May 14, 2024

Are you angry? Good.

{*Did you know you can write on Elephant? Here’s how—big changes: How to Write & Make Money or at least Be of Benefit on Elephant. ~ Waylon}

 

I’m not someone who gets angry often.

I don’t even feel sad about things that should upset me.

When I gave birth to my beautiful boy, I started getting angry for no reason.

I spent months and months crying over silly things (like my dog getting in the way or not finding my favorite plant-based cappuccino at a coffee shop). If I’m being honest, it was more than just tears. It was rage. Anger. Frustration.

I was furious all the time. What made me even more upset was that I didn’t recognize myself. Who was that woman and why was she randomly lashing out at others?

I was a mess.

I couldn’t for the life of me apply anything I had learned from Siddhartha Gautama, Rumi, or Jiddu Krishnamurti. No spiritual practice or teacher could save me. I, against my will, became a horrible person.

One day I came across a post on Instagram about postpartum rage. Although I had no idea what it meant, the term made total sense.

I did my research and after reading more about it, I felt that I had symptoms of postpartum rage.

That rare condition is connected to postpartum depression and it turns out that some women, after giving birth, lose their temper easily—for many different reasons.

Although I could finally express my anger in words, I couldn’t stop myself from feeling irritated or turning into that awful person whom no one wanted to be around.

Gradually, my anger started decreasing, but it was still there.

For most of my life, I’ve called angry people horrible people…until I’ve become one. Well, I’m not perfect, but I’m not horrible either. I can’t be. So why am I being so harsh on myself? Why am I being so harsh on others? Is anger really that bad?

A few days ago when I was leaving the bedroom where my son was sleeping, I tripped and tumbled to the ground and, of course, woke my son up by mistake. That meant that I had to go back to his side and soothe him again so he could fall back asleep. I was angry at myself. However, that time, I had realized something pivotal about anger:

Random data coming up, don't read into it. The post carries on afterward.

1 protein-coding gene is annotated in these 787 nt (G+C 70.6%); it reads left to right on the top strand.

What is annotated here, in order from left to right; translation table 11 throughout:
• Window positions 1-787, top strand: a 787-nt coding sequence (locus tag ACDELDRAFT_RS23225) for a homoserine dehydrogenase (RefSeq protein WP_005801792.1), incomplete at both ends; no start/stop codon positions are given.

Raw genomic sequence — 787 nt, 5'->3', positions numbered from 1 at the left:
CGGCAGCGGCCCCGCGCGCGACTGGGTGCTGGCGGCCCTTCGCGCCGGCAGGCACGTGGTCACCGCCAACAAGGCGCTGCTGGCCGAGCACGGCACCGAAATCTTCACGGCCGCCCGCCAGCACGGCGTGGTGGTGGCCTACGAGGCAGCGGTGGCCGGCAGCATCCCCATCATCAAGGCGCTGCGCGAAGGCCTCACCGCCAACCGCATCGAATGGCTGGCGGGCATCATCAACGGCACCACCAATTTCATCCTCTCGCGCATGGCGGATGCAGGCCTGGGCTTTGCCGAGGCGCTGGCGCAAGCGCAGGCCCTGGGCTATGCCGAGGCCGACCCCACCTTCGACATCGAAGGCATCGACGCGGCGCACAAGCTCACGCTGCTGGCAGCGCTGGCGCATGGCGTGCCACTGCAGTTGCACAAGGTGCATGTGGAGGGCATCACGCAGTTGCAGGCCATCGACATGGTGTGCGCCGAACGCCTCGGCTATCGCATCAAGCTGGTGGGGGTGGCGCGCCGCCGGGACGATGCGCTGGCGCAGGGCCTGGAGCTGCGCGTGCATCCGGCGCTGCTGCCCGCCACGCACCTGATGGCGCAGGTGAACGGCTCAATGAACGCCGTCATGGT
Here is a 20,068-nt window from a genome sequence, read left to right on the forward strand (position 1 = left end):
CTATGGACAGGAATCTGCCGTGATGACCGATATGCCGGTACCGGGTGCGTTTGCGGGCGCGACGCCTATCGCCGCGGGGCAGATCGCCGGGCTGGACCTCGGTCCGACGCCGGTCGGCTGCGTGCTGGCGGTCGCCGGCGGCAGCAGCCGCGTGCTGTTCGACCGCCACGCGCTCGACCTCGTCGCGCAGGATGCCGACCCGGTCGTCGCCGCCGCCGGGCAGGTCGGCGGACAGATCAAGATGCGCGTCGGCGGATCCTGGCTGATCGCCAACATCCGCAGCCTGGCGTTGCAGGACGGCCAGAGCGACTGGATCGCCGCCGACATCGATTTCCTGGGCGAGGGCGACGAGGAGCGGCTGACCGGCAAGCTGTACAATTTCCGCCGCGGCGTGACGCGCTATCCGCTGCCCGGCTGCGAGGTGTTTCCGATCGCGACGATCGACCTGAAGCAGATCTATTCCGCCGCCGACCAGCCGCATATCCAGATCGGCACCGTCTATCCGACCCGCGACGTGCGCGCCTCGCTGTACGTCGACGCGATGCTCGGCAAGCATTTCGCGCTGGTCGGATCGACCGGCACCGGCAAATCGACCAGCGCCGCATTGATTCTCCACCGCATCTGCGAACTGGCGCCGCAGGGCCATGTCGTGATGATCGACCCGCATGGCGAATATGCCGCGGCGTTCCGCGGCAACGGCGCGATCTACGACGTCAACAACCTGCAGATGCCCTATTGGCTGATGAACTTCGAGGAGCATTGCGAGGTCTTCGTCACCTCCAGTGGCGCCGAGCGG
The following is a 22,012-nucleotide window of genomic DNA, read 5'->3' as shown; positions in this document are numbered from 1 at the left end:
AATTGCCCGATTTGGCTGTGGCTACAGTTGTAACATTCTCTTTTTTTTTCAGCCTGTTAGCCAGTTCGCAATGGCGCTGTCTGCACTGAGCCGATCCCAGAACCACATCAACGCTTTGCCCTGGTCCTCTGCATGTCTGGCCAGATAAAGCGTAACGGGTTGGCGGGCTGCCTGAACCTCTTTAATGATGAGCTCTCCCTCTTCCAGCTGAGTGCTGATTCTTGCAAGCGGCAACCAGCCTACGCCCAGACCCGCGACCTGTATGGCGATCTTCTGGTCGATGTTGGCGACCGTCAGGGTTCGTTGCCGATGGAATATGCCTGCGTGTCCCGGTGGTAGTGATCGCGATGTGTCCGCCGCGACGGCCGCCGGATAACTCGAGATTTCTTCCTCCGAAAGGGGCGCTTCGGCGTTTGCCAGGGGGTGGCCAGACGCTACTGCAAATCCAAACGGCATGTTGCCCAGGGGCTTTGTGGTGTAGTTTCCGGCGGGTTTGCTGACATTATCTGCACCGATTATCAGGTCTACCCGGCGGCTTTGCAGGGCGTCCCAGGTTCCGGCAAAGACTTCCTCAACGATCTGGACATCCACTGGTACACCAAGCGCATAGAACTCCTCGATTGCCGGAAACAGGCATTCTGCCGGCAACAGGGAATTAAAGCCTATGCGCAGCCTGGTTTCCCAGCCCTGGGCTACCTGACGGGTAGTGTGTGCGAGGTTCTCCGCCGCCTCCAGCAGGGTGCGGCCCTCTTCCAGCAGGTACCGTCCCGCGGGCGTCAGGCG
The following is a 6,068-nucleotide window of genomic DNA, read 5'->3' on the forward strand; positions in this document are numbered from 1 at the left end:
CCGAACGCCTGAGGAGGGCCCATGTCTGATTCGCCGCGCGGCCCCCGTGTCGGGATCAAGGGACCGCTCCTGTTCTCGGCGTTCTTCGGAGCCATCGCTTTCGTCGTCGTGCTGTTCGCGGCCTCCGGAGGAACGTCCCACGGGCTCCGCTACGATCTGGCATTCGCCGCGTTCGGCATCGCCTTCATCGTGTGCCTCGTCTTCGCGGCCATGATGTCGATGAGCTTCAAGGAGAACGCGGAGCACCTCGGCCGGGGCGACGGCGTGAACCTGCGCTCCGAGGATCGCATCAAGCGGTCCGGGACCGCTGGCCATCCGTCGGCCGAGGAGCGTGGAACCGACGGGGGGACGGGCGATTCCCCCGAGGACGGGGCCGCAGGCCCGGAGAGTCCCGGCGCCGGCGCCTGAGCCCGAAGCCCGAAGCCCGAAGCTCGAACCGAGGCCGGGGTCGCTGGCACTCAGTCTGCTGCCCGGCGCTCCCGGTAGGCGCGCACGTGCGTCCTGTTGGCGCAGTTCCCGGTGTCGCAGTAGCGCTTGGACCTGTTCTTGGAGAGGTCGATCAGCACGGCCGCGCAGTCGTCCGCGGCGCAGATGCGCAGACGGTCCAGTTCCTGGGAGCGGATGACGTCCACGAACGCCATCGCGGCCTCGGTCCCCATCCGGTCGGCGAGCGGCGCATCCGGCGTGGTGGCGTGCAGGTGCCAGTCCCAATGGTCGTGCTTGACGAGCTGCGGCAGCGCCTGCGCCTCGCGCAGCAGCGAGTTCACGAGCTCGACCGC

It comes and it goes just like any other emotion, but the only thing that remains is the damage it creates—to me and others. And I, the not-so-horrible person, am tired of creating damage.

At that moment when I was soothing my son back to sleep, I tried to find the antidote to anger. Instead of blaming myself for tripping, I instinctively said to myself, “You’re angry. Okay. Good. Now see where that could lead you.”

My anger took me to places deep within myself that I had never accessed before. I found wounds deep inside my traumas that were silent and triggered and that I obviously couldn’t see through the lens of positive emotions.

Sometimes we need a negative and messy emotion to carry us through healing. And sometimes that messy emotion is anger.

Anger (without violence or abuse) could heal us, if we let it.

Anger could open our heart, if we show it the way.

Anger could show us where the wound is—where we are hurt and sad and disappointed.

Anger could help us acknowledge our pain.

Anger is not bad if it serves as a bridge that leads to healing.

So, are you angry? Good.

~

Read 2 Comments and Reply
X

Read 2 comments and reply

Top Contributors Latest

Elyane Youssef  |  Contribution: 869,090

author: Elyane Youssef

Image: Ben White/Unsplash